Ford eyes smartphone-based safety tech


Ford is conducting research on a smartphone-based communications technology that could help warn drivers of pedestrians, bicyclists, and even those approaching a vehicle’s path from a blind spot.


  • How can pedestrians and bicyclists be detected by Ford vehicles based on this new technology?

    Per Ford, its new safety technology can detect pedestrians and bicyclists through an app on their smartphones.
  • What technology does the smartphone app and Ford's vehicles use to communicate?

    According to Ford, its vehicles can communicate with pedestrian's and bicyclist's smartphones using Bluetooth Low Energy (BLE) messaging.
  • Can BLE detect pedestrians and bicyclists behind buildings?

    Yes, Ford explained that BLE can work without relying on line-of-sight detection, which means that pedestrians and others can be detected while hidden behind obstructions such as buildings.
  • “Newer Ford vehicles already with Ford Co-Pilot360 Technology can detect and help warn drivers of pedestrians, bicyclists, scooter riders, and others — and even apply brakes if drivers do not respond in time. We are now exploring ways to expand vehicle sensing capability, for areas drivers cannot see, to help people drive even more confidently on roads increasingly shared by others using their two feet or two wheels,” said Ford Research and Advanced Engineering Executive Director Jim Buczkowski.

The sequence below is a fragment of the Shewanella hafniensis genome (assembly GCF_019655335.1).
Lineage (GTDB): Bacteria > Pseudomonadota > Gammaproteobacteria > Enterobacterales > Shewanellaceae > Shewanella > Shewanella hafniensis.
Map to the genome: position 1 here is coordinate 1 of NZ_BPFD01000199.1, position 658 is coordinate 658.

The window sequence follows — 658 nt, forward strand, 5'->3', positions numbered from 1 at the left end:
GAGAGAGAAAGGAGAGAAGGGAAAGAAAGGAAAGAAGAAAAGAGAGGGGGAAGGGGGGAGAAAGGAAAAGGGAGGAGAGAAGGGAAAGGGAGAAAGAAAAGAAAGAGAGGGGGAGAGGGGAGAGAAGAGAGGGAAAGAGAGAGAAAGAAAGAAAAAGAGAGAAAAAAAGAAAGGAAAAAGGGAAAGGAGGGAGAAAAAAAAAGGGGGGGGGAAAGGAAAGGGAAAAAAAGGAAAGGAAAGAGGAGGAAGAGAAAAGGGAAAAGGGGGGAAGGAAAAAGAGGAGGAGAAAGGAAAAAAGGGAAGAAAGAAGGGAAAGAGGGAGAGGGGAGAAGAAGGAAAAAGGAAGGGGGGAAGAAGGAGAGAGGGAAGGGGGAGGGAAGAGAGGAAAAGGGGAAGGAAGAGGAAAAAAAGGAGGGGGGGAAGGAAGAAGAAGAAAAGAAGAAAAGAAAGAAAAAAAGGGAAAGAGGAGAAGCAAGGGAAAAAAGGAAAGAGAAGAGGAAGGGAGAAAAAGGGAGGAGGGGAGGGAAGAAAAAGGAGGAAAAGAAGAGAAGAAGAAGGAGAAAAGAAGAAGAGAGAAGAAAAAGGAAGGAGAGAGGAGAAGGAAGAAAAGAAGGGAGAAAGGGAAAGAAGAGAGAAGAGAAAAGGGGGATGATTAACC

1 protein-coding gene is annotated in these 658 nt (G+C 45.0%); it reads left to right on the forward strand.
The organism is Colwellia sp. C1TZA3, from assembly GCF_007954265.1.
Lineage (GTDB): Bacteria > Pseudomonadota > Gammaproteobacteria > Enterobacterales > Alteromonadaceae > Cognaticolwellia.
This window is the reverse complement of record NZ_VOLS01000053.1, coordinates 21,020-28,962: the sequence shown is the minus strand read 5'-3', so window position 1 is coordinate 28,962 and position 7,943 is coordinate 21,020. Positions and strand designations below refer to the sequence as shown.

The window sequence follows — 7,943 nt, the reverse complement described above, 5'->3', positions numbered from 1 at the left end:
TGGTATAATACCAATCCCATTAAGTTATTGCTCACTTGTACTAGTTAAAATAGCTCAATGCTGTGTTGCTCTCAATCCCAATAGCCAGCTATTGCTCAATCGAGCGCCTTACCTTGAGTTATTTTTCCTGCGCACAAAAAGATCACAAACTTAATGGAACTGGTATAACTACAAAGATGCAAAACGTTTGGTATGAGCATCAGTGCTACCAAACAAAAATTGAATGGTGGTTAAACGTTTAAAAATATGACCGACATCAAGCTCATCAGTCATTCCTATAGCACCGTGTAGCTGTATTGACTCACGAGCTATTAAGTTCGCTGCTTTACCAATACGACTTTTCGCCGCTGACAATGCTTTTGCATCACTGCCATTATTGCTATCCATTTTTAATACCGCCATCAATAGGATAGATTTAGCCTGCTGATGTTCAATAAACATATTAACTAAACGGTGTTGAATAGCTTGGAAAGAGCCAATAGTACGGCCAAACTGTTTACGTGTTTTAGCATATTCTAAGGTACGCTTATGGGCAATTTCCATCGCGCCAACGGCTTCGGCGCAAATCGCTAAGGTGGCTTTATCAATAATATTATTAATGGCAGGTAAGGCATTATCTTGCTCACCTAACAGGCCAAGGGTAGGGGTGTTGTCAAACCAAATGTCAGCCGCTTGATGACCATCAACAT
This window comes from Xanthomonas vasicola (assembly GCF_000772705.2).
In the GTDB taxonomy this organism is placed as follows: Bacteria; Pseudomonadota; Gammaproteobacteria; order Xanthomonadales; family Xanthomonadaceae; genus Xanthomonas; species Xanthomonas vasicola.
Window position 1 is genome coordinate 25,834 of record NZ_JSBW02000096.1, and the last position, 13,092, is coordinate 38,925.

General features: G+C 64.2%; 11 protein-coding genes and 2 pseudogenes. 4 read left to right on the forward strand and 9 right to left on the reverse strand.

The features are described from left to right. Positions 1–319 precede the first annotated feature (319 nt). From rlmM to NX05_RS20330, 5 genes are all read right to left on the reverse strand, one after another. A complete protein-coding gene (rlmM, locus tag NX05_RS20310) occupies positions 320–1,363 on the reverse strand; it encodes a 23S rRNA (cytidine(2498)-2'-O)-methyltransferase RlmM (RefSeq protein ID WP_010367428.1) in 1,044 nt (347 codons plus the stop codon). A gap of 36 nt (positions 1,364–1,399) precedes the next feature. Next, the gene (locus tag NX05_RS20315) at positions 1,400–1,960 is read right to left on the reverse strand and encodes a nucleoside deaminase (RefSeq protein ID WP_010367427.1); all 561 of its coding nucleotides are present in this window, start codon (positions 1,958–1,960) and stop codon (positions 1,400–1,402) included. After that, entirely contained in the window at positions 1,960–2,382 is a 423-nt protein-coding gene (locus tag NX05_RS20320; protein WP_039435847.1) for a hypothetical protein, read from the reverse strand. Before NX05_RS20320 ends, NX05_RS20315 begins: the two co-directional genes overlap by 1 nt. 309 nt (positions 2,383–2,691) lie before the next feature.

Ford logo

    Per the Blue Oval brand, the concept works by using a smartphone app running on a pedestrian’s phone. The application uses Bluetooth Low Energy (BLE) messaging to communicate their location to a connected Ford vehicle.

    If the vehicle calculates a potential crash risk, Ford SYNC can alert drivers by the in-vehicle screen showing graphics of pedestrians, bicyclists, or more with audio alerts sounding.

    BLE, Ford noted, has numerous advantages, making it an ideal catalyst for its recent safety project. One of which is BLE’s ability to work without relying on line-of-sight detection, unlike cameras or radar. What this means is that pedestrians and others can be detected while hidden behind obstructions such as buildings.

    In addition, BLE is widely available, is found on most smartphones, and is compatible with SYNC-connected vehicle technology without any hardware changes to the vehicle.

    BLE is a commonly-used technology in personal electronic devices, including smartphones, fitness monitoring devices, location-based services, entertainment, and much more. It uses very low power with batteries as small as dimes to operate for a very long time. Consumer BLE applications commonly involve pairing two devices. But Ford’s concept uses BLE as a beacon capable of sensing multiple other similarly equipped devices in range without pairing.

    Ford explained that the system can differentiate pedestrians from bicyclists and others based on their traveling speed, and further evaluate risk by their direction. BLE devices rapidly change communications channels — called frequency hopping — in the 2.4 GHz radio band to minimize interference.

    “We see other possible applications for this technology, including detecting road construction zones and construction workers. Ford innovates for the masses, so it’s very promising to start with Bluetooth Low Energy technology that’s already become part of our everyday lives because it’s affordable and effective,” Buczkowski added.

    Ford, Commsignia, PSS, Ohio State University, T-Mobile, and Tome Software are demonstrating the technology at the ongoing Intelligent Transportation Society of America’s World Congress in Los Angeles this week.

    Photos from Ford

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